It is quite obvious that, in politics, if you win the elections you gain the right to pick the managers of governmental agencies and, where the system allows, the judges (in fact I am sure that all Opera Chic's liberal friends will indeed agree that President Obama, having won the election, has definitely the right to pick, for example, the judges he sees fit for the federal bench without having to consult the opposition).
And it is also quite obvious that, the way the Italian system is set up, opera houses can not and will not survive without massive injections of government (ie, taxpayers) cash, more than 200 million dollars a year for 14 major opera houses. A sad fact that makes the government's political influence in calling the shots at opera houses a difficult fact of life one has to accept -- the government pays the bills (with the taxpayers money), the government calls the shots.
This is as obvious as it is inescapable. It's the proverbial elephant in the parterre.
Having made this clear, Opera Chic is nevertheless surprised to see the quite brazen way political pressure has been exerted for months on Opera di Roma General Manager Francesco Ernani by the current Rome municipal administration. No one denies that the current Mayor has the juice to force Ernani out of office, if he wants to do so. Mayor Alemanno (who heads a center right coalition that replaced the center-left coalitions that under two popular former Mayors -- Rutelli and Veltroni -- ran the city over the past decade) obviously could. But the fact that Mr. Ernani simply doesn't enjoy adequate political support under the current administration doesn't change many undeniable facts.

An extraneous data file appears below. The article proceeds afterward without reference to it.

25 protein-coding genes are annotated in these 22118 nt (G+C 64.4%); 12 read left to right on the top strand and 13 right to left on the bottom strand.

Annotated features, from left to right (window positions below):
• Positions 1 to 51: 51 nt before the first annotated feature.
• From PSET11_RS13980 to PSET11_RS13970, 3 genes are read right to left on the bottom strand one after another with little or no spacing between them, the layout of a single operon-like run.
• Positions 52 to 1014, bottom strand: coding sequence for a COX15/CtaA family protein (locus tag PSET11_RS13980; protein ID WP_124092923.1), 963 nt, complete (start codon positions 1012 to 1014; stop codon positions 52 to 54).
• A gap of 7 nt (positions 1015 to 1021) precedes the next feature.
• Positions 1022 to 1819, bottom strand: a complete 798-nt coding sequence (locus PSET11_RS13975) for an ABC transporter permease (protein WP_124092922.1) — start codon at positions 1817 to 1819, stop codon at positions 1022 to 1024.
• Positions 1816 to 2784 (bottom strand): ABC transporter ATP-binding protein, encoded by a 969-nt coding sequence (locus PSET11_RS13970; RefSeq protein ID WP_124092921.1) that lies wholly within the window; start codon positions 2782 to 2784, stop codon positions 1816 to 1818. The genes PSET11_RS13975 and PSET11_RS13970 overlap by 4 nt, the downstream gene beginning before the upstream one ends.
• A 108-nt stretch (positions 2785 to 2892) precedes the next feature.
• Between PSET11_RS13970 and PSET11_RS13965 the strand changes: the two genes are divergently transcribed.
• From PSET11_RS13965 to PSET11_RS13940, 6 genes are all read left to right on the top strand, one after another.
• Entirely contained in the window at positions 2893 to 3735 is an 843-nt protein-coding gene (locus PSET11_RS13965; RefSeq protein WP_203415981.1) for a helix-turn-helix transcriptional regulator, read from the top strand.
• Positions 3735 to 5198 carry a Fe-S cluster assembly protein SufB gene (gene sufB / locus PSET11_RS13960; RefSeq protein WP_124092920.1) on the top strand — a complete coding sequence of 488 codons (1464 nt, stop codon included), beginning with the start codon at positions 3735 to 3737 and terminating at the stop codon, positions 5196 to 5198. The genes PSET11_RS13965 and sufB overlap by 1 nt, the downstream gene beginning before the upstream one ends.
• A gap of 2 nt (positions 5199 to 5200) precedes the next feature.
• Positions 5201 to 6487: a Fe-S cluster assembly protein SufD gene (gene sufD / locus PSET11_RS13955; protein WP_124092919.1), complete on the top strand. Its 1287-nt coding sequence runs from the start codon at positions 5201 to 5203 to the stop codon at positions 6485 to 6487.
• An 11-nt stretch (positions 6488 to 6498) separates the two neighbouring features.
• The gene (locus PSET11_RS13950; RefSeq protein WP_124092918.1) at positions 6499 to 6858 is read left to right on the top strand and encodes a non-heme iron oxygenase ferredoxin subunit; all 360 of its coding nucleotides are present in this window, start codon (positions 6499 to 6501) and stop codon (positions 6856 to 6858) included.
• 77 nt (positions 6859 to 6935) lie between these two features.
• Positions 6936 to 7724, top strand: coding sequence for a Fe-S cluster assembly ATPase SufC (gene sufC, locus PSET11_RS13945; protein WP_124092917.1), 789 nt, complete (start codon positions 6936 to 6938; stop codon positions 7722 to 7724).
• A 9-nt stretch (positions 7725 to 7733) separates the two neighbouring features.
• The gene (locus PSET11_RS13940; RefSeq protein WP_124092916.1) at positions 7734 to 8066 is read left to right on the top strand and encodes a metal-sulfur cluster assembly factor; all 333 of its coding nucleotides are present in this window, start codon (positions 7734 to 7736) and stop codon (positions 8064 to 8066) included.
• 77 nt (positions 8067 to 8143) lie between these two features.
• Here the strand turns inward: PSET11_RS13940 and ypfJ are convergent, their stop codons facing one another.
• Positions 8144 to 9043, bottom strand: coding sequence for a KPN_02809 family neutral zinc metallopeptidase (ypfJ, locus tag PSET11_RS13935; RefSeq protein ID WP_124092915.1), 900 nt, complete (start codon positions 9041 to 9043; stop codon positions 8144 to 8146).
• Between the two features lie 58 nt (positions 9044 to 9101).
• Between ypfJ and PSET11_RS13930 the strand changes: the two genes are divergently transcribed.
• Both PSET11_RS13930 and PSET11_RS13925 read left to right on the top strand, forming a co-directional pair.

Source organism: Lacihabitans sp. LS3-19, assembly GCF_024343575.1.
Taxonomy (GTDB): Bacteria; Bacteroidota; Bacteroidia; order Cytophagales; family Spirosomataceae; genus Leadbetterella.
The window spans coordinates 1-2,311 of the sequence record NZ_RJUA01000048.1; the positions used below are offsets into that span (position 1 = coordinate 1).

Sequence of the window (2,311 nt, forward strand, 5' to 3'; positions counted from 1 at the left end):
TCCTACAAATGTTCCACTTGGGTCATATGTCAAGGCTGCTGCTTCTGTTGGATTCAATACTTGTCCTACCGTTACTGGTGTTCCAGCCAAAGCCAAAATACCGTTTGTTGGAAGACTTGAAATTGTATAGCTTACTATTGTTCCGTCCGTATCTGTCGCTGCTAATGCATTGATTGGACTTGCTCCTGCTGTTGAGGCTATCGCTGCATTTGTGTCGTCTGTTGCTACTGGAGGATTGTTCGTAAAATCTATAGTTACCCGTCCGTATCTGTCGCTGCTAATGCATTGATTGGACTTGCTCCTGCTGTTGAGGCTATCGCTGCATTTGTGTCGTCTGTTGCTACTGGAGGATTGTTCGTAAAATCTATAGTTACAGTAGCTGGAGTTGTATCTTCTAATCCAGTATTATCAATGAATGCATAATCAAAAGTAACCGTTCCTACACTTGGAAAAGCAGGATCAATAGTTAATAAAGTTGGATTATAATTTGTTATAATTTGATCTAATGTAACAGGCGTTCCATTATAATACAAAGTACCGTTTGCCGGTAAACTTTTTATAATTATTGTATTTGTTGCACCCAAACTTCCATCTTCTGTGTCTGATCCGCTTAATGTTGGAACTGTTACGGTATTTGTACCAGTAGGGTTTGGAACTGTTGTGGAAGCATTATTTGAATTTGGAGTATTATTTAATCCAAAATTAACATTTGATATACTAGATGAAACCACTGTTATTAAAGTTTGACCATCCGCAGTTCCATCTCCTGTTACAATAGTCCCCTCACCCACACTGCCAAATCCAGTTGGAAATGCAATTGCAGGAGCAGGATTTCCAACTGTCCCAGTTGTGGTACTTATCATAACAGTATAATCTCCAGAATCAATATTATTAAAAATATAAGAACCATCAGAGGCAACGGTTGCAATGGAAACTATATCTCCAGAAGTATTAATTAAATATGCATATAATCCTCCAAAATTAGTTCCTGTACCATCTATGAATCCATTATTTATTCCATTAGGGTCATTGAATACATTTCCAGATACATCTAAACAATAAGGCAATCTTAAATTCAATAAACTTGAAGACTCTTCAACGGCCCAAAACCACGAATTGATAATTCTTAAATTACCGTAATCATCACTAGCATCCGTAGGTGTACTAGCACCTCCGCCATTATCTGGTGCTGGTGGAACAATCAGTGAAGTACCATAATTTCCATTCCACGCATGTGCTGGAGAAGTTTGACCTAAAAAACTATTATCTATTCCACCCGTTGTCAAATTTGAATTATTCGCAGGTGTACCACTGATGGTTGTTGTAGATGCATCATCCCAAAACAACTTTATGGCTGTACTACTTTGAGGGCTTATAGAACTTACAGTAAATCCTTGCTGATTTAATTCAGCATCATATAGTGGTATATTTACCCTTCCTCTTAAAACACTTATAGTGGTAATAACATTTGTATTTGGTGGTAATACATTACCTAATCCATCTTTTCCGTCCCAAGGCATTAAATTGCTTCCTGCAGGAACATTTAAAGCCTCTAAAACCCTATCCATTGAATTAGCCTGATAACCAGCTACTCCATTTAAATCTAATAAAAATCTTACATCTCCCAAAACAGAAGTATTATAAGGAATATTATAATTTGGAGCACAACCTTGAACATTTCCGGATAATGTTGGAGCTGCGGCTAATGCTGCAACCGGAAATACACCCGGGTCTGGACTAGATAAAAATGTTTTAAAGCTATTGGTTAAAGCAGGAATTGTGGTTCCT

Now, even discounting the opinion of Rome newspaper Il Tempo, that today writes that Mr. Ernani is a "gentlemanly General Manager", "irreproachable", who "constantly operated for the benefit of the theater": even discounting Corriere della Sera's mention, in today's paper, of Ernani's "virtuous accounting practices" and of the strange timing for what the august paper calls a "off with his head", given that the 2009 season is according to Corriere the "stagione del rilancio", "the season of the relaunch"; even discounting quite wide, bipartisan support for Mr. Ernani among the theater's unions, one simply needs to leaf through the 2009 season program (18 operas over 111 nights, 18 ballets over 101 nights) to find many gems that make the GM's artistic record, frankly, quite difficult to attack.
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Opera di Roma has just begun a four-year collaboration with Riccardo Muti -- last December's Otello and the upcoming Gluck's Iphigénie en Aulide, for starters; Antonio Pappano -- Accademia di Santa Cecilia's, aka Italy's best orchestra, Music Director -- was close to sealing a collaboration with the theater, too, creating the sort of Muti-Pappano team that always eluded la Scala during Muti's long reign there. When it comes to directors (and sets and costume designers and coreographers) the season shows a beautiful balance between (box-office safe) tradition and (riskier) modernity and flaunts names like Peter Greenaway, Robert Carsen, Yannis Kokkos, Luc Bondy, Anish Kapoor, Pierre Audi, Bob Wilson, Dimitri Bertman, La Fura dels Baus, Franco Zeffirelli -- a guarantee of tradition and innovation. The music? From Traviata and Tannhauser to Debussy, Ligeti's Le Grand Macabre, to Goran Bregovic -- so much for artistic paralysis. Jakob Lenz by Wolfgang Rihm? It's part of the program, too. Oh, do you like Kaija Saariaho instead? She's part of the symphony program, the same way Mahler is.